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Gotta Get Back In Time

Posted on Mon Feb 7th, 2022 @ 2:13am by Debbie Gless & Lieutenant Margarar & Lieutenant Mothim-Ril & Andrew Munro & Ghani & Lieutenant Timmoz & Lieutenant JG Irynya

Mission: Sojourners of Time
Location: Ema'harai Chamber 1
Timeline: Mission Day 8 at 1900

[Ema'harai Chamber 1]
[The City of Megrethon]
[Talbeethia Prime]
[MD 8: 1900 Hours]

Debbie Gless shuffled into the chamber, still clad in her diner attire. She’d just completed a work shift before beaming down and didn’t bother with changing given how close to the start time it’d been. A small PADD protruded from the pocket of her apron, its stylus tucked behind her right ear, and her vest was festooned with a variety of pins with witty — and some rather crude — sayings on them. A wig of undeniably purple, fly-away curls crowned her head, accessorized with bubble gum-pink hoops that dangled and swayed from the woman’s earlobes as she took her seat.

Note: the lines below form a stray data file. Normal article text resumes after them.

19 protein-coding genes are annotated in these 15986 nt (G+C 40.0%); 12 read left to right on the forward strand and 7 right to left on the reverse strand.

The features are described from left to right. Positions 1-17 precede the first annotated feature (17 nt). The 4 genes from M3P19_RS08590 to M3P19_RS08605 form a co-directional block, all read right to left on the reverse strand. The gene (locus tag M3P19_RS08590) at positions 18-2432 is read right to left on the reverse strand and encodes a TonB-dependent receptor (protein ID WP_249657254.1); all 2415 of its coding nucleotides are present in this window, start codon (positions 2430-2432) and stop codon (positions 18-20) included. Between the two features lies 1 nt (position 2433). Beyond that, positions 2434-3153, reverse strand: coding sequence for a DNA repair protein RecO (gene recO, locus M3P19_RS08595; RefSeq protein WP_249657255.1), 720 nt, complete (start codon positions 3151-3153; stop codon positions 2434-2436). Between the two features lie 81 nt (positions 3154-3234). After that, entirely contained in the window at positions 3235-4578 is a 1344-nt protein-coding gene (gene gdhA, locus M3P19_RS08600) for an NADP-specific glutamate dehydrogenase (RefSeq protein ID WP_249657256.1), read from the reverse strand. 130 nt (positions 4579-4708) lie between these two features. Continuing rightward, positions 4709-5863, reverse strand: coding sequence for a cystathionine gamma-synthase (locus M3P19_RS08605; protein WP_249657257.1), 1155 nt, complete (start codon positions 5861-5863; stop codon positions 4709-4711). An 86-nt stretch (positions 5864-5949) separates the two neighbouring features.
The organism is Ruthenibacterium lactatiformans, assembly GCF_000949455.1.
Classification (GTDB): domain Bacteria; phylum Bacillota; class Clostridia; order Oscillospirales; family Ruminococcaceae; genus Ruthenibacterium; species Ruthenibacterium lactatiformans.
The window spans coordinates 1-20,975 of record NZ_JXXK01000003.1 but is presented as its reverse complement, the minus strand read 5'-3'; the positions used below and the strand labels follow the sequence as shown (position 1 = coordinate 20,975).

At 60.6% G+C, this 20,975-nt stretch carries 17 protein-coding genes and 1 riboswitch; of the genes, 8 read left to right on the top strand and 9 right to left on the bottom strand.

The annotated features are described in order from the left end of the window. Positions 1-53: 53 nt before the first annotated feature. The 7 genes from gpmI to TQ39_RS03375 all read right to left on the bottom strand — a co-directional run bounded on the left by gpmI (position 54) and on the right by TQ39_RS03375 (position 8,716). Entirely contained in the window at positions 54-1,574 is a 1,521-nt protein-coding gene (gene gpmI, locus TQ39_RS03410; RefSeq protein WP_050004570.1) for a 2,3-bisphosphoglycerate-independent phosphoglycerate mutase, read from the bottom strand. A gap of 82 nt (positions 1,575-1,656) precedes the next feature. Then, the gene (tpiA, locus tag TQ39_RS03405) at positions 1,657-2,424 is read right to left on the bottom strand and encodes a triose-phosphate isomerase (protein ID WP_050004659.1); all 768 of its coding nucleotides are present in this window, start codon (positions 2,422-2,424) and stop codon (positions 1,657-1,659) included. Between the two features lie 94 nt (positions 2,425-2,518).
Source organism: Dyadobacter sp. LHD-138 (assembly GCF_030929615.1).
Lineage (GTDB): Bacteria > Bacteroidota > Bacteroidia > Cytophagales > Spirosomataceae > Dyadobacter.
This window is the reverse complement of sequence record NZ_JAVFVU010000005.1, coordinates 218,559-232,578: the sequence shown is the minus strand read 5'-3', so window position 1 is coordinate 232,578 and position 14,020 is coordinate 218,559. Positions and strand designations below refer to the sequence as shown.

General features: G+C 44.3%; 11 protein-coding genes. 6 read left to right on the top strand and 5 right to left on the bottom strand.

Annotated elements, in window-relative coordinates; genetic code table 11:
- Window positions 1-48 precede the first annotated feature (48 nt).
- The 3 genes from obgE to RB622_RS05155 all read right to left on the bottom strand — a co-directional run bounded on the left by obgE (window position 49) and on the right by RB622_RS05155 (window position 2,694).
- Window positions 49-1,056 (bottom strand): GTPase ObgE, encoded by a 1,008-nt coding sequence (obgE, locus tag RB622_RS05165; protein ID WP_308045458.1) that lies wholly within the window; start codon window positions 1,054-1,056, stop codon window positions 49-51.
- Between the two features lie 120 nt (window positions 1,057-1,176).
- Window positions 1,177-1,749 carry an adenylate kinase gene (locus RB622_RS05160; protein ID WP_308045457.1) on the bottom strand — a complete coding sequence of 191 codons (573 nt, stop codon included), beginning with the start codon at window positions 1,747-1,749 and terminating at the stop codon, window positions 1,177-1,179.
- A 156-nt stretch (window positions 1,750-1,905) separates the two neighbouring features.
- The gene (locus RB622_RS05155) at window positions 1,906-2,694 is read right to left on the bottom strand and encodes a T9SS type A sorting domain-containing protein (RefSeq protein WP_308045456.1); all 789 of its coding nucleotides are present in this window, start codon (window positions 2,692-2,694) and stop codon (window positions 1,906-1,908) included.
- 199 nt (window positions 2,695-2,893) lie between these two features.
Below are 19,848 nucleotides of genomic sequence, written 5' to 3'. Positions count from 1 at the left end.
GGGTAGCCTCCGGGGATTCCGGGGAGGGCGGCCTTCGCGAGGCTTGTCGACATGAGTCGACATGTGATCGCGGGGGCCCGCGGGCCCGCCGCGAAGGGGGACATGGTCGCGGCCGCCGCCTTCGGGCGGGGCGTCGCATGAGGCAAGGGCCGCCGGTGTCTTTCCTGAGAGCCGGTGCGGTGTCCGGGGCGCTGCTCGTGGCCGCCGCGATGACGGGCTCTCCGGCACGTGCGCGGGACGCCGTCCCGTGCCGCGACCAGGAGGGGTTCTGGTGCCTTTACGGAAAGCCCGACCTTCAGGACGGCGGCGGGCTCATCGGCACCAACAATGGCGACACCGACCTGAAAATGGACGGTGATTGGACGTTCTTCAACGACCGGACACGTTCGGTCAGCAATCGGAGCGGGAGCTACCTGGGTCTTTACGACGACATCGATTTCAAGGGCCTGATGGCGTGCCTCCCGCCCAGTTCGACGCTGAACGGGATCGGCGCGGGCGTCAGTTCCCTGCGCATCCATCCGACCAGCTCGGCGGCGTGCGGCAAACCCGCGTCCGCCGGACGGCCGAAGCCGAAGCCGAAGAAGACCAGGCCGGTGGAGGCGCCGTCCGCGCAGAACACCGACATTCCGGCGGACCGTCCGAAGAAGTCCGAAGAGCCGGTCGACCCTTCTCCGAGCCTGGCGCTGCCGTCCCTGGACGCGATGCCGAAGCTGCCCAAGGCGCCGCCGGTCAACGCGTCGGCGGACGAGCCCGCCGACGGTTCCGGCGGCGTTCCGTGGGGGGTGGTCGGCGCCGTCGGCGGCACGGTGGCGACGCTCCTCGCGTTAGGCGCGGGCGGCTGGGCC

“You really think this’ll work?” she clucked, looking at Timmoz. The young Orion had been invited upon entry by their Talbeethian host — who stood at the fore of the room patiently waiting for everyone to arrive — to participate with her in the Ema'harai ritual. Debbie, however, was quite unaware of this invitation, knowingly only that Emni had selected two groups to beam down to witness the ritual. And thus, as usual, the woman stuck her foot directly into her mouth: “Sounds a little crazy if you ask me. Going back in time but phased? I can’t even imagine. Who do you think will be crazy enough to volunteer?”

The Talbeethian, Ti, hummed a low tune by the door while he watched the first alpha quadrant strangers from a distance. He turned as a shadow touched the doorway and he smiled a greeting to the next to arrive. He looked forward to an interesting day.